Warm temperatures, rain and powerful winds are expected to drive the Coeur d’Alene and St. Joe rivers to near flood stage by mid-week, weather officials said Monday.
The rush of runoff comes only days after flooding that washed out low-lying roads, fouled water supplies and swamped garages in river mud. The region’s rivers and lakes were just starting to recede.
“We’re definitely concerned,” said Kootenai County disaster services coordinator Bill Schwartz. “The rivers and streams are still pretty full.”
Warm winds are expected to melt much of the 2 feet of snow atop North Idaho’s mountains over the next few days. Temperatures in Coeur d’Alene and Post Falls are expected to range between 35 and 45 degrees through Thursday. The freezing level Monday night was 5,800 feet.
“That’s quite high for this time of year,” said National Weather Service meteorologist Paul Frisbie in Spokane.
Tonight, a strong Pacific storm system is expected to hit the region, bringing rain and warm winds of 35 to 45 miles per hour, with gusts up to 55 mph. Power companies are being warned to have repair crews on standby in case of widespread power outages.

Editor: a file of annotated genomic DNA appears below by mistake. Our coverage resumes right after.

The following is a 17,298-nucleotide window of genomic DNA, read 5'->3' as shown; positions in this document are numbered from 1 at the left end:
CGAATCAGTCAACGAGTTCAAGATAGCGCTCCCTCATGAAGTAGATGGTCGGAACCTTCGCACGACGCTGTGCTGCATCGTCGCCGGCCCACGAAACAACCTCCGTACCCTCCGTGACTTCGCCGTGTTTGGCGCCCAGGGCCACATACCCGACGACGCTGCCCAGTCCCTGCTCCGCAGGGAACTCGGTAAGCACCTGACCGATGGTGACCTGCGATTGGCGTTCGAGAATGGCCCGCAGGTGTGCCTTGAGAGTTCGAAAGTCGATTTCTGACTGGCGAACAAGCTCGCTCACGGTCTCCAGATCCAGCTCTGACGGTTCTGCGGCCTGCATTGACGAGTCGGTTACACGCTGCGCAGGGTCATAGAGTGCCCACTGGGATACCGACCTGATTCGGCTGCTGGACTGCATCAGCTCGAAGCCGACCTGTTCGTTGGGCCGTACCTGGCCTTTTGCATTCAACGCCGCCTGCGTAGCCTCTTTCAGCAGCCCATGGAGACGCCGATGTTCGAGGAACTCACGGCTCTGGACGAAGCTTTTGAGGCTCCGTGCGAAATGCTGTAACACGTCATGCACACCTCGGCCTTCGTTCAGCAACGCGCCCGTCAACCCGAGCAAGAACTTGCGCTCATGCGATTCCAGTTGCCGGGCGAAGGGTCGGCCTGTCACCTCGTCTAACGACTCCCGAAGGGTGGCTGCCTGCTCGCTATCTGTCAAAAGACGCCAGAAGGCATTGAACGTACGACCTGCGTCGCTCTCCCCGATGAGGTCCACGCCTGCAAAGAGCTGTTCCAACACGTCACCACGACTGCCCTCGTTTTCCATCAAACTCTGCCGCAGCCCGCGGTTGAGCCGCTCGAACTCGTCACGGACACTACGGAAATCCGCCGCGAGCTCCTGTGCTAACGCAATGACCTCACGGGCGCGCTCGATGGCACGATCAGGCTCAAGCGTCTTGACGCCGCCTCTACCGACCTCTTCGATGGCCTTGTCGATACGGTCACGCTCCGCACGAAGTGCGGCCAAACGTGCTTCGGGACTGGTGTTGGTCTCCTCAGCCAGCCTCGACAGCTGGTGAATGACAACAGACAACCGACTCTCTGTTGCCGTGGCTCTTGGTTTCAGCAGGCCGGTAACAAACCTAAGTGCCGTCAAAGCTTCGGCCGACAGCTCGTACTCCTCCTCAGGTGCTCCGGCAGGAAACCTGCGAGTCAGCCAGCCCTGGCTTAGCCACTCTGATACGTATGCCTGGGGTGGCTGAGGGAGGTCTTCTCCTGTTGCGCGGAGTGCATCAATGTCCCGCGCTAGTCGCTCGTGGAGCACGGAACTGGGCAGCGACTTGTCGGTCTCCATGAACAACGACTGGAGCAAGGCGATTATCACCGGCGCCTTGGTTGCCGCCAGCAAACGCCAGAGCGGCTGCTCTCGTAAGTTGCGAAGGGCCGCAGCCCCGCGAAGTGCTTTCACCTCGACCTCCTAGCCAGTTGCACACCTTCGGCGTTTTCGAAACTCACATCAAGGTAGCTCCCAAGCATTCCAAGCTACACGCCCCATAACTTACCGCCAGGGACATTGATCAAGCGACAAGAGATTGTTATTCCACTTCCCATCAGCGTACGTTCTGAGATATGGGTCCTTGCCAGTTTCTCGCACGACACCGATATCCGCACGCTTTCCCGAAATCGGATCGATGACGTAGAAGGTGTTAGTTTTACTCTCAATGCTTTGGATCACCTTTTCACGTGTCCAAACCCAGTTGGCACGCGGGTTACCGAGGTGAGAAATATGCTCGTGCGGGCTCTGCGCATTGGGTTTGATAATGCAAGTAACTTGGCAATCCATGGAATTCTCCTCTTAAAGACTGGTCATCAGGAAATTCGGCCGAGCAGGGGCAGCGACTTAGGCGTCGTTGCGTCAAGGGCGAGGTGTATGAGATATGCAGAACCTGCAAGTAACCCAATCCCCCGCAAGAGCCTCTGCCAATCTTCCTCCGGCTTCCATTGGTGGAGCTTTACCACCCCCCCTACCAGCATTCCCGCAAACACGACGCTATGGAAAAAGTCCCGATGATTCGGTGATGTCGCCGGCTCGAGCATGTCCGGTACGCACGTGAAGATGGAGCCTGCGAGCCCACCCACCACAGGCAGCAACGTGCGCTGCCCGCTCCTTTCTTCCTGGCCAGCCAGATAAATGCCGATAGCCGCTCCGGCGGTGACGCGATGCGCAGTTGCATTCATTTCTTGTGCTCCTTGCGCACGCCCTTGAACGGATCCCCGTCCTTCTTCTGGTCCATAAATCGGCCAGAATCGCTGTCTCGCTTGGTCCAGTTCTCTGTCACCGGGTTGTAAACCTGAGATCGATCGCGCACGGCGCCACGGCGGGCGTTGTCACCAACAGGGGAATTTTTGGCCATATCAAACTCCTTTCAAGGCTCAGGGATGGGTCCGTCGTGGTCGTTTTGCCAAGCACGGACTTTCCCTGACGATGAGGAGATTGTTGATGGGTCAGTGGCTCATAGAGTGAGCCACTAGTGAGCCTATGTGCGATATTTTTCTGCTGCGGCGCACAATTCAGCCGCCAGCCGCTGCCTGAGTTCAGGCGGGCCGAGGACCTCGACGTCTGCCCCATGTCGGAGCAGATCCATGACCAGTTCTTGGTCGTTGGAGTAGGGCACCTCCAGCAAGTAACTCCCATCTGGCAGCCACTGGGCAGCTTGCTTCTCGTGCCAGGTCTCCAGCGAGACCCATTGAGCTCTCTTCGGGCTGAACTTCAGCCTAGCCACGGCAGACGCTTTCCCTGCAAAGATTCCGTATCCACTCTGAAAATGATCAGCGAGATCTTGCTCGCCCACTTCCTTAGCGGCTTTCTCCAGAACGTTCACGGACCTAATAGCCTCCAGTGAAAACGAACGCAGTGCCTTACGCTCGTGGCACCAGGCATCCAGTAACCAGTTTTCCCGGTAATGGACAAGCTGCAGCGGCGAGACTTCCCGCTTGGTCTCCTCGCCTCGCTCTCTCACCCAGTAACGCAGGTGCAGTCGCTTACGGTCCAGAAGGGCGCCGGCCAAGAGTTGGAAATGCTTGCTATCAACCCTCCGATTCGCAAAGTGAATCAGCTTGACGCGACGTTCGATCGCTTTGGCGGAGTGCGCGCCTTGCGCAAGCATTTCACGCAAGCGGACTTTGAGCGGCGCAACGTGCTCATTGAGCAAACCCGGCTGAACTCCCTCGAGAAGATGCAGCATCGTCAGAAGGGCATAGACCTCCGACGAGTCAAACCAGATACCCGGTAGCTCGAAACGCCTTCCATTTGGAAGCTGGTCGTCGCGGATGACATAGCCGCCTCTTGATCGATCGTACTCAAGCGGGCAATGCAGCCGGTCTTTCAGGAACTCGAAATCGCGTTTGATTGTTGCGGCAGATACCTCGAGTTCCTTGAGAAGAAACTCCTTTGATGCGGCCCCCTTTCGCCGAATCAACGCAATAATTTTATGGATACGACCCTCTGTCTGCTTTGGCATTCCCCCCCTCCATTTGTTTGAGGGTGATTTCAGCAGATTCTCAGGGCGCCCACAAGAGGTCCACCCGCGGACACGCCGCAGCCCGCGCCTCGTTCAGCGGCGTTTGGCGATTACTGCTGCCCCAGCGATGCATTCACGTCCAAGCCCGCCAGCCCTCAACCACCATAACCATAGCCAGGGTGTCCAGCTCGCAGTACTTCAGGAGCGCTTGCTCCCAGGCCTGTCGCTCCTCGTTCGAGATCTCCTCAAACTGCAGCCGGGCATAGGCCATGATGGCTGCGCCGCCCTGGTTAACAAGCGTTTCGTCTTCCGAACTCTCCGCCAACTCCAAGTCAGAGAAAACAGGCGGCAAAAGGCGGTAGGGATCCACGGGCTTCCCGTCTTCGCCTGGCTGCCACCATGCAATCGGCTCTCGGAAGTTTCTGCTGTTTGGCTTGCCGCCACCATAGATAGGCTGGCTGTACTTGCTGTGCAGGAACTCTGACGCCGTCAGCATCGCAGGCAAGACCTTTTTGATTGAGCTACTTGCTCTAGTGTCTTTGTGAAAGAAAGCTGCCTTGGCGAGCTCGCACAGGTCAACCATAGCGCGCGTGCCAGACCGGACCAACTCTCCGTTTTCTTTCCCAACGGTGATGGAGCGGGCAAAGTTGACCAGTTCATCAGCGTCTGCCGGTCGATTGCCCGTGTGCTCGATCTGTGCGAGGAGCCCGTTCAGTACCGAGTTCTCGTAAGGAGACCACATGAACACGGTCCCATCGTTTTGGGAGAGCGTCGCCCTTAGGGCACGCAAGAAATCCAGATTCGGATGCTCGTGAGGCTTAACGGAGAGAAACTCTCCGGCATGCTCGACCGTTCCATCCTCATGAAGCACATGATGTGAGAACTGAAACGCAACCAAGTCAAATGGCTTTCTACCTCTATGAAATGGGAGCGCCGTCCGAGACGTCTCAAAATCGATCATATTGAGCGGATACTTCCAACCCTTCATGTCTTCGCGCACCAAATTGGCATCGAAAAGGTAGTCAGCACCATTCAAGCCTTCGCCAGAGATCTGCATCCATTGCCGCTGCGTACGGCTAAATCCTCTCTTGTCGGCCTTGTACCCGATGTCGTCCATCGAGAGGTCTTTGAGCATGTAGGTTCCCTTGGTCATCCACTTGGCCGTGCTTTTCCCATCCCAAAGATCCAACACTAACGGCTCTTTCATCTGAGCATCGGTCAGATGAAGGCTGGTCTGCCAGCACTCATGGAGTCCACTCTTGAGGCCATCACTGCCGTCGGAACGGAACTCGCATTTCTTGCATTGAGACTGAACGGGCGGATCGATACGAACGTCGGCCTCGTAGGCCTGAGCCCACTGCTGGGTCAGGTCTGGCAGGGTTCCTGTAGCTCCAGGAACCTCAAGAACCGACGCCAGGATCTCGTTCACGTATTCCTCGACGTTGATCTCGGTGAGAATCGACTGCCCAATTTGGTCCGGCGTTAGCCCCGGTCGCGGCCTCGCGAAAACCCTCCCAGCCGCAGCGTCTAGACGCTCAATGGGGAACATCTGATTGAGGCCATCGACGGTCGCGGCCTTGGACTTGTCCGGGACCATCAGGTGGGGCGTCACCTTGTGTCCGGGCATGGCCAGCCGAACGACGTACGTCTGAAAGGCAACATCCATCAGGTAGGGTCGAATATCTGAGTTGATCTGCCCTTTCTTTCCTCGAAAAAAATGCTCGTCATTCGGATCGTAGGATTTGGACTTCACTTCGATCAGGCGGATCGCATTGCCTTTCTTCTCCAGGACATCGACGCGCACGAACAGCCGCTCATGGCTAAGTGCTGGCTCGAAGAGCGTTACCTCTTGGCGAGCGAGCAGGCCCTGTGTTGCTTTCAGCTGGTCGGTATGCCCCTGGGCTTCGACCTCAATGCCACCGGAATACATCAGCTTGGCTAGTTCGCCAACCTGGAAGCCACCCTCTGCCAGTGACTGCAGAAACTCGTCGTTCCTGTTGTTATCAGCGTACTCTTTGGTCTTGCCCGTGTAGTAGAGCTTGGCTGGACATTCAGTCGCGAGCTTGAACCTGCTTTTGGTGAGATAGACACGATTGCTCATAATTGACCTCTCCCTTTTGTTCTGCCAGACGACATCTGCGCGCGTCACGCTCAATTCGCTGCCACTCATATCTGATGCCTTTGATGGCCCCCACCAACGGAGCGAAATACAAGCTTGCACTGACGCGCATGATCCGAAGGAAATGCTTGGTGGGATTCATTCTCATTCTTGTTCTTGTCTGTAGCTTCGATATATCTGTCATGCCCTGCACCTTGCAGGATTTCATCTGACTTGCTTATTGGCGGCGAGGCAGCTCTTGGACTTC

On Washington’s coast, forecasters predict winds of up to 90 mph.
In North Idaho, the Coeur d’Alene and St. Joe river areas will see 1 to 3 inches of rain by Thursday, the weather service predicted.
On Monday, the Coeur d’Alene River at Cataldo had risen to 37 feet, and was expected to reach 42 feet - 1 foot shy of flood stage - by Wednesday afternoon. At Enaville, the river is at 61 feet, expected to rise to 67 by Wednesday. Flood stage there is 72 feet.
At St. Maries, the St. Joe River was at 30-1/2 feet, expected to reach the 32-1/2-foot flood stage by late Wednesday or early Thursday.
“We’re holding our breath ‘til Wednesday,” said Shoshone County disaster services director Chuck Herrod.
The Weather Service also predicts higher water levels on Lake Coeur d’Alene this week. With the high winds, erosion will be greater than usual along the lakeshore, forecasters said.
“People with lakeside property better check it. If there’s things they can move (away from the water), they should do it,” said Schwartz.
People in flood-prone areas, he said, should prepare emergency kits with blankets, flashlights, medication and three days worth of food and water.
sponsored According to two 2015 surveys, 62 percent of Americans do not have enough savings to handle an unexpected emergency, much less any long-term plans.